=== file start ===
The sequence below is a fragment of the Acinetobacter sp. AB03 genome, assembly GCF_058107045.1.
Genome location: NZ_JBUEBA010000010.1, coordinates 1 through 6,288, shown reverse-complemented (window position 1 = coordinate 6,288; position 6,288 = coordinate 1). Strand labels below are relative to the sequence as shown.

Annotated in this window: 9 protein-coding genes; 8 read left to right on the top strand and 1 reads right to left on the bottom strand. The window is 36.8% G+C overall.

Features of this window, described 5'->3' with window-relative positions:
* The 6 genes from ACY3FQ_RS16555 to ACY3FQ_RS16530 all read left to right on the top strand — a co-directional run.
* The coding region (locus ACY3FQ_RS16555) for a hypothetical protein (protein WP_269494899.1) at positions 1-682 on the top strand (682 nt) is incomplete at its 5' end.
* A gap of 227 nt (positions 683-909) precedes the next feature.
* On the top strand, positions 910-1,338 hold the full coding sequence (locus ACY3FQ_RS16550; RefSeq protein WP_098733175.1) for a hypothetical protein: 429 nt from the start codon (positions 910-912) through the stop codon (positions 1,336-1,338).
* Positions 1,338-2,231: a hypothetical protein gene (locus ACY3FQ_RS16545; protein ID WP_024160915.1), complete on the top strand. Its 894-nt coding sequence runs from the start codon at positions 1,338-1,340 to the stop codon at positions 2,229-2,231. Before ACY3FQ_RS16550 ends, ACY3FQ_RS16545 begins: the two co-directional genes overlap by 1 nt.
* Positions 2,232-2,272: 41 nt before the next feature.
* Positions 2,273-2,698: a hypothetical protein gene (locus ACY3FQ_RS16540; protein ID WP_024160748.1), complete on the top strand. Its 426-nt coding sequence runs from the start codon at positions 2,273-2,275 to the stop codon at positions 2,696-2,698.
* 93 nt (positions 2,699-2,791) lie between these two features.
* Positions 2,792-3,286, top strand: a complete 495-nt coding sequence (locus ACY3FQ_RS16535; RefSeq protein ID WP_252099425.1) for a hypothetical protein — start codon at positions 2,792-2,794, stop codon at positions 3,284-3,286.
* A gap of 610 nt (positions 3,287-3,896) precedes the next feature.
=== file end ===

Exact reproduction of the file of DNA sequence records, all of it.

The sequence below is a fragment of the Acinetobacter sp. AB03 genome, assembly GCF_058107045.1.
Genome location: NZ_JBUEBA010000010.1, coordinates 1 through 6,288, shown reverse-complemented (window position 1 = coordinate 6,288; position 6,288 = coordinate 1). Strand labels below are relative to the sequence as shown.

Annotated in this window: 9 protein-coding genes; 8 read left to right on the top strand and 1 reads right to left on the bottom strand. The window is 36.8% G+C overall.

Features of this window, described 5'->3' with window-relative positions:
* The 6 genes from ACY3FQ_RS16555 to ACY3FQ_RS16530 all read left to right on the top strand — a co-directional run.
* The coding region (locus ACY3FQ_RS16555) for a hypothetical protein (protein WP_269494899.1) at positions 1-682 on the top strand (682 nt) is incomplete at its 5' end.
* A gap of 227 nt (positions 683-909) precedes the next feature.
* On the top strand, positions 910-1,338 hold the full coding sequence (locus ACY3FQ_RS16550; RefSeq protein WP_098733175.1) for a hypothetical protein: 429 nt from the start codon (positions 910-912) through the stop codon (positions 1,336-1,338).
* Positions 1,338-2,231: a hypothetical protein gene (locus ACY3FQ_RS16545; protein ID WP_024160915.1), complete on the top strand. Its 894-nt coding sequence runs from the start codon at positions 1,338-1,340 to the stop codon at positions 2,229-2,231. Before ACY3FQ_RS16550 ends, ACY3FQ_RS16545 begins: the two co-directional genes overlap by 1 nt.
* Positions 2,232-2,272: 41 nt before the next feature.
* Positions 2,273-2,698: a hypothetical protein gene (locus ACY3FQ_RS16540; protein ID WP_024160748.1), complete on the top strand. Its 426-nt coding sequence runs from the start codon at positions 2,273-2,275 to the stop codon at positions 2,696-2,698.
* 93 nt (positions 2,699-2,791) lie between these two features.
* Positions 2,792-3,286, top strand: a complete 495-nt coding sequence (locus ACY3FQ_RS16535; RefSeq protein ID WP_252099425.1) for a hypothetical protein — start codon at positions 2,792-2,794, stop codon at positions 3,284-3,286.
* A gap of 610 nt (positions 3,287-3,896) precedes the next feature.